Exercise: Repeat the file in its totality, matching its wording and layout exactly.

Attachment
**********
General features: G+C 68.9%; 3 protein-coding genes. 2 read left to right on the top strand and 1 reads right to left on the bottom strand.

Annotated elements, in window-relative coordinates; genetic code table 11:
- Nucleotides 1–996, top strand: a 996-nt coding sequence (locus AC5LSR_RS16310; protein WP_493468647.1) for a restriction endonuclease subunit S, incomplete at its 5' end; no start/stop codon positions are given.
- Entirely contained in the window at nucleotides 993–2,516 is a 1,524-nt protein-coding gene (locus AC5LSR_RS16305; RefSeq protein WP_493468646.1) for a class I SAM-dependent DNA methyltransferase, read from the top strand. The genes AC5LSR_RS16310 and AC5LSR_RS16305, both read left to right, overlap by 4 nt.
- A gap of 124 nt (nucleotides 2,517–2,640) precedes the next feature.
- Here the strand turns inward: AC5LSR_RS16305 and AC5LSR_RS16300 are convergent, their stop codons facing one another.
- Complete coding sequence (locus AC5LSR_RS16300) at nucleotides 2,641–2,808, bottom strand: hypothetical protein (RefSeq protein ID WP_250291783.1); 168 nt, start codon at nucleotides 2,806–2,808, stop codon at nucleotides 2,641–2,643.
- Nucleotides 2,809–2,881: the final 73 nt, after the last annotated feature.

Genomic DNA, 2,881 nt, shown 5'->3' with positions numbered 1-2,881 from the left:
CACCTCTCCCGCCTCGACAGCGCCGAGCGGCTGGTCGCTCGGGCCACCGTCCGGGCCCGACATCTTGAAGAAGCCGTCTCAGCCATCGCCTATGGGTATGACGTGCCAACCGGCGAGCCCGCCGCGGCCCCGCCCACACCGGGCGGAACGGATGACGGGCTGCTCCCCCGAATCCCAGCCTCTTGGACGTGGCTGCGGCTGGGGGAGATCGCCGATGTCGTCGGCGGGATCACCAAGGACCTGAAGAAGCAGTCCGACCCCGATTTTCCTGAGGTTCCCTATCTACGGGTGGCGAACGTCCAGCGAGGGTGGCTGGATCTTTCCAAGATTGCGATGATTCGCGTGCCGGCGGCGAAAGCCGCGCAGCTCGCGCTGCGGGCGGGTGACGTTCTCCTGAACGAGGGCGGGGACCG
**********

General features: G+C 68.9%; 3 protein-coding genes. 2 read left to right on the top strand and 1 reads right to left on the bottom strand.

Annotated elements, in window-relative coordinates; genetic code table 11:
- Nucleotides 1–996, top strand: a 996-nt coding sequence (locus AC5LSR_RS16310; protein WP_493468647.1) for a restriction endonuclease subunit S, incomplete at its 5' end; no start/stop codon positions are given.
- Entirely contained in the window at nucleotides 993–2,516 is a 1,524-nt protein-coding gene (locus AC5LSR_RS16305; RefSeq protein WP_493468646.1) for a class I SAM-dependent DNA methyltransferase, read from the top strand. The genes AC5LSR_RS16310 and AC5LSR_RS16305, both read left to right, overlap by 4 nt.
- A gap of 124 nt (nucleotides 2,517–2,640) precedes the next feature.
- Here the strand turns inward: AC5LSR_RS16305 and AC5LSR_RS16300 are convergent, their stop codons facing one another.
- Complete coding sequence (locus AC5LSR_RS16300) at nucleotides 2,641–2,808, bottom strand: hypothetical protein (RefSeq protein ID WP_250291783.1); 168 nt, start codon at nucleotides 2,806–2,808, stop codon at nucleotides 2,641–2,643.
- Nucleotides 2,809–2,881: the final 73 nt, after the last annotated feature.

Genomic DNA, 2,881 nt, shown 5'->3' with positions numbered 1-2,881 from the left:
CACCTCTCCCGCCTCGACAGCGCCGAGCGGCTGGTCGCTCGGGCCACCGTCCGGGCCCGACATCTTGAAGAAGCCGTCTCAGCCATCGCCTATGGGTATGACGTGCCAACCGGCGAGCCCGCCGCGGCCCCGCCCACACCGGGCGGAACGGATGACGGGCTGCTCCCCCGAATCCCAGCCTCTTGGACGTGGCTGCGGCTGGGGGAGATCGCCGATGTCGTCGGCGGGATCACCAAGGACCTGAAGAAGCAGTCCGACCCCGATTTTCCTGAGGTTCCCTATCTACGGGTGGCGAACGTCCAGCGAGGGTGGCTGGATCTTTCCAAGATTGCGATGATTCGCGTGCCGGCGGCGAAAGCCGCGCAGCTCGCGCTGCGGGCGGGTGACGTTCTCCTGAACGAGGGCGGGGACCG